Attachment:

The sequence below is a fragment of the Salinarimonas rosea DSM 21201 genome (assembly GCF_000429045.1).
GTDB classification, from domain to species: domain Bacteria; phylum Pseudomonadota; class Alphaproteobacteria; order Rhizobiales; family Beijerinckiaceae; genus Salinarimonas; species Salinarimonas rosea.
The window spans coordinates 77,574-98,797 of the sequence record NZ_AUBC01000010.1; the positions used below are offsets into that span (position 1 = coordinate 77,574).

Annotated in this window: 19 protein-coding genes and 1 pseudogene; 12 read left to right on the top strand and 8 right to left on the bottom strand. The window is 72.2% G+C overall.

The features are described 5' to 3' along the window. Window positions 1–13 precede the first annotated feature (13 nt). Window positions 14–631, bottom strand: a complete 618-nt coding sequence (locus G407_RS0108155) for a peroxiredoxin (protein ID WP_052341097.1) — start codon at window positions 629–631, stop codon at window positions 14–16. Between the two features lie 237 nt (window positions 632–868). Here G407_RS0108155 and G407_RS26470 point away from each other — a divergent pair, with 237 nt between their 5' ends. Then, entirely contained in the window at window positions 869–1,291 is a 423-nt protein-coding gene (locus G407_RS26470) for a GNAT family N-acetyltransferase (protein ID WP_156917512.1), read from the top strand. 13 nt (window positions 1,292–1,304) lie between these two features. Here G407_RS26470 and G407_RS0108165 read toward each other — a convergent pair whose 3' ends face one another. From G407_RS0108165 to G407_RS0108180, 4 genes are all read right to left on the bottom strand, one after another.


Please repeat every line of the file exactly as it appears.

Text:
The sequence below is a fragment of the Salinarimonas rosea DSM 21201 genome (assembly GCF_000429045.1).
GTDB classification, from domain to species: domain Bacteria; phylum Pseudomonadota; class Alphaproteobacteria; order Rhizobiales; family Beijerinckiaceae; genus Salinarimonas; species Salinarimonas rosea.
The window spans coordinates 77,574-98,797 of the sequence record NZ_AUBC01000010.1; the positions used below are offsets into that span (position 1 = coordinate 77,574).

Annotated in this window: 19 protein-coding genes and 1 pseudogene; 12 read left to right on the top strand and 8 right to left on the bottom strand. The window is 72.2% G+C overall.

The features are described 5' to 3' along the window. Window positions 1–13 precede the first annotated feature (13 nt). Window positions 14–631, bottom strand: a complete 618-nt coding sequence (locus G407_RS0108155) for a peroxiredoxin (protein ID WP_052341097.1) — start codon at window positions 629–631, stop codon at window positions 14–16. Between the two features lie 237 nt (window positions 632–868). Here G407_RS0108155 and G407_RS26470 point away from each other — a divergent pair, with 237 nt between their 5' ends. Then, entirely contained in the window at window positions 869–1,291 is a 423-nt protein-coding gene (locus G407_RS26470) for a GNAT family N-acetyltransferase (protein ID WP_156917512.1), read from the top strand. 13 nt (window positions 1,292–1,304) lie between these two features. Here G407_RS26470 and G407_RS0108165 read toward each other — a convergent pair whose 3' ends face one another. From G407_RS0108165 to G407_RS0108180, 4 genes are all read right to left on the bottom strand, one after another.